Interview with Jim Caton

Where did you grow up, and how did this influence your writing?
I grew up in Berkley, a small suburb of Detroit. I was part of a large family in a little house, so we were quite close and still are. In another sense, I grew up in 'humble' circumstances as part of the most wealthy population in human history. So while there are cultural narratives ready-made for me--the small town, the humble circumstances, the Catholic school--I have to be aware of the literally parochial character of these narratives and their effects on me. To put a twist on a Springsteen line, I have to remember I'm 'a rich man in a poor man's shirt.'
When you're not writing, how do you spend your time?
I don't have as much time to write as I need. I work in a hotel, do some tutoring, do some freelance hack writing for peanuts, and I'm a good dad. Still, I do have time to write, and I manage to fritter away some of that.
What's the story behind your latest book?
It's what needs to be written.
Do you remember the first story you ever read, and the impact it had on you?
"'Oh, Dick,'" said Jane." Never recovered.
When did you first start writing?
Well, we all start writing when we're kids. Some of us ramp it up us we get older and some of us fall away. But the internet has shown us just how fundamental writing is to us. Look at the blogs and Facebook and Twitter. And who knows how many other digital venues and genres? People want to write. The diaries and recipes and short stories that were tucked away in dresser drawers are now published on the web. And before anyone retorts with a sneer, let me say that all press is vanity press.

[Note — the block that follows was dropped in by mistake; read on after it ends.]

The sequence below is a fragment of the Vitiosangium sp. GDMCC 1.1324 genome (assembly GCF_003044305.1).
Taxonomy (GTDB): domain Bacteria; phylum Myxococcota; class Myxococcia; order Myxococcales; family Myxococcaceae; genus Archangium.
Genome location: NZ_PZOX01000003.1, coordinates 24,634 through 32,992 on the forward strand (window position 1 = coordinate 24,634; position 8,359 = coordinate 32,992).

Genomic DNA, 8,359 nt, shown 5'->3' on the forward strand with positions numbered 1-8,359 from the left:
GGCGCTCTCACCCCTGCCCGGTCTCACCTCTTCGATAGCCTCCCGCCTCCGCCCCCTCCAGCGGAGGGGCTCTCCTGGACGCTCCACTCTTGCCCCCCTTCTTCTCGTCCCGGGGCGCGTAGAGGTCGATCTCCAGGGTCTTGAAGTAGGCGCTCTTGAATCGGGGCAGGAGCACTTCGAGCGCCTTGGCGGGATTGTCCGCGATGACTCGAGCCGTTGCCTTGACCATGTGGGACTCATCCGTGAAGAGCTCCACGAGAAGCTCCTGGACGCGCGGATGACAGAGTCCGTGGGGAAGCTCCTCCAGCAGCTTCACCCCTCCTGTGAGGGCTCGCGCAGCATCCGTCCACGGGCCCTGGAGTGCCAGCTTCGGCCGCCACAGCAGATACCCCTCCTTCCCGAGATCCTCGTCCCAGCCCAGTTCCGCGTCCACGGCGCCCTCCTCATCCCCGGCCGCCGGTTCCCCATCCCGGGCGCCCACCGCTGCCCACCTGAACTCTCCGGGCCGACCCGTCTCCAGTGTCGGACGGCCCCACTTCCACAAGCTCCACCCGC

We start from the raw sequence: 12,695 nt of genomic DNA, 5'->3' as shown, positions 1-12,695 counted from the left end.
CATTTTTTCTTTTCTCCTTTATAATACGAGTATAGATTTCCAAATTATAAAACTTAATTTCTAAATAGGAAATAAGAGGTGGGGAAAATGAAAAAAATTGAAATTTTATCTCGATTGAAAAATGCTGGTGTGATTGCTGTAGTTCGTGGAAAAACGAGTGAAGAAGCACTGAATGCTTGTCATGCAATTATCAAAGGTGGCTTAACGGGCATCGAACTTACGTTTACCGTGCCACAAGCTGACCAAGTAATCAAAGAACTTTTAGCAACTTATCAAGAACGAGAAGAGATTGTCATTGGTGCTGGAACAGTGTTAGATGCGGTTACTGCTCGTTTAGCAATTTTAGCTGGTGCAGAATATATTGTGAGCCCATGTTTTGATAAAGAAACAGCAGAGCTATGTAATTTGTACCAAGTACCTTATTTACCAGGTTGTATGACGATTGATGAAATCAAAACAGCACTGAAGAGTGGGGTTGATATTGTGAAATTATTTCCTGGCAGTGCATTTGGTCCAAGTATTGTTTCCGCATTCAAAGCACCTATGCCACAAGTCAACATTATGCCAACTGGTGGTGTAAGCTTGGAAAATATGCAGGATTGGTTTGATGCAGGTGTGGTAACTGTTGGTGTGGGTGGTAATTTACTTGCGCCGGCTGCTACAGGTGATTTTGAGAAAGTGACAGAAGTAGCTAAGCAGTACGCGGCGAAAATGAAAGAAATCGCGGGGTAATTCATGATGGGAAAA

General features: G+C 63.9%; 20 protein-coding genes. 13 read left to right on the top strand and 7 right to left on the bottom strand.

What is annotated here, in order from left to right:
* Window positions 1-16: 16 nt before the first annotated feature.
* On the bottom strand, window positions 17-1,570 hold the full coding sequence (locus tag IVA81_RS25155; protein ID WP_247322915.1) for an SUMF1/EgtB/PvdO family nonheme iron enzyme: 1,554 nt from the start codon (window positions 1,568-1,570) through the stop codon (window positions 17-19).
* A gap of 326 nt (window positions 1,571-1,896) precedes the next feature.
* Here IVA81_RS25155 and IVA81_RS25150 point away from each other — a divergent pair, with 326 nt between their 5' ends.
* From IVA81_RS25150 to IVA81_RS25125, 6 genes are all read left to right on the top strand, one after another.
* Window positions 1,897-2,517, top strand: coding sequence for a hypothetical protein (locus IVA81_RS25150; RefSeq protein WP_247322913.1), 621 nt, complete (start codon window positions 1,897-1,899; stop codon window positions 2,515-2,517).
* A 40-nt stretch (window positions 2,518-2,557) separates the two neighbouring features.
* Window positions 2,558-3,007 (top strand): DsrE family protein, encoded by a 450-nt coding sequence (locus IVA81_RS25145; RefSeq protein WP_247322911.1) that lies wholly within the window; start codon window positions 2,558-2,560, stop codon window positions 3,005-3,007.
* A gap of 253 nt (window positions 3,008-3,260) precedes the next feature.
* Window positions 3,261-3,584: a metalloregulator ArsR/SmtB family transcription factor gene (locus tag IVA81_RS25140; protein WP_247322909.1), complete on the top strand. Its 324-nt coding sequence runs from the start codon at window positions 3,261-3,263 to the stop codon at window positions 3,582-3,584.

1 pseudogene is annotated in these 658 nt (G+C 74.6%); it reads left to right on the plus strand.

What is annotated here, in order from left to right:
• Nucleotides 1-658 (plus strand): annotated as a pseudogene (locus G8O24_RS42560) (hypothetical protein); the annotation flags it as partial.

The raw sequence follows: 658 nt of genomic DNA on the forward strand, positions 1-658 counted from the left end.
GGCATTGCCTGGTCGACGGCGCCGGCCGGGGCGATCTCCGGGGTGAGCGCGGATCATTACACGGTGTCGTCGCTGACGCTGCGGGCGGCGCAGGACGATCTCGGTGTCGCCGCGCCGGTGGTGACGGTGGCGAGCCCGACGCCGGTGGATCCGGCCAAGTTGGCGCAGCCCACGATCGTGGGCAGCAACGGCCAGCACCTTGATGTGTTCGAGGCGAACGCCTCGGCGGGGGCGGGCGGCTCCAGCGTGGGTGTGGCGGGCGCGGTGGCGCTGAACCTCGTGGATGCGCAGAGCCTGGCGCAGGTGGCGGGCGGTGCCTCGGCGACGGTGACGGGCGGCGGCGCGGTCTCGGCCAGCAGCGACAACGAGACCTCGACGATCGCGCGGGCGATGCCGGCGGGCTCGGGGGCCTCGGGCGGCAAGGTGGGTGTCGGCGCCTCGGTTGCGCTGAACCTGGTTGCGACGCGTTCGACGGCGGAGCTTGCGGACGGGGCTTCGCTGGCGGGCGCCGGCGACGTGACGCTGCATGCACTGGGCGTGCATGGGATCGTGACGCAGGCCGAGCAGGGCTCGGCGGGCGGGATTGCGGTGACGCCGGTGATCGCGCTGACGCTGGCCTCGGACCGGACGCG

I personally began to ramp it up under the basement stairs in our old house. I wrote Star Trek and science fiction stories. And I arranged my desk, painted the stairs, taped up pictures of the space shuttle and Guy Lafleur. I created my own space, and it was a space for reading and writing. I was creating an identity. Afterward I dropped the crayon, as we used to say, writing only for school and then writing songs with a friend and, in my twenties, letters to friends. Stories and novels never got past the second page. Now I have a clear idea of what needs to be written, and I am taking it up as work.
Published 2015-06-19.
Smashwords Interviews are created by the profiled author, publisher or reader.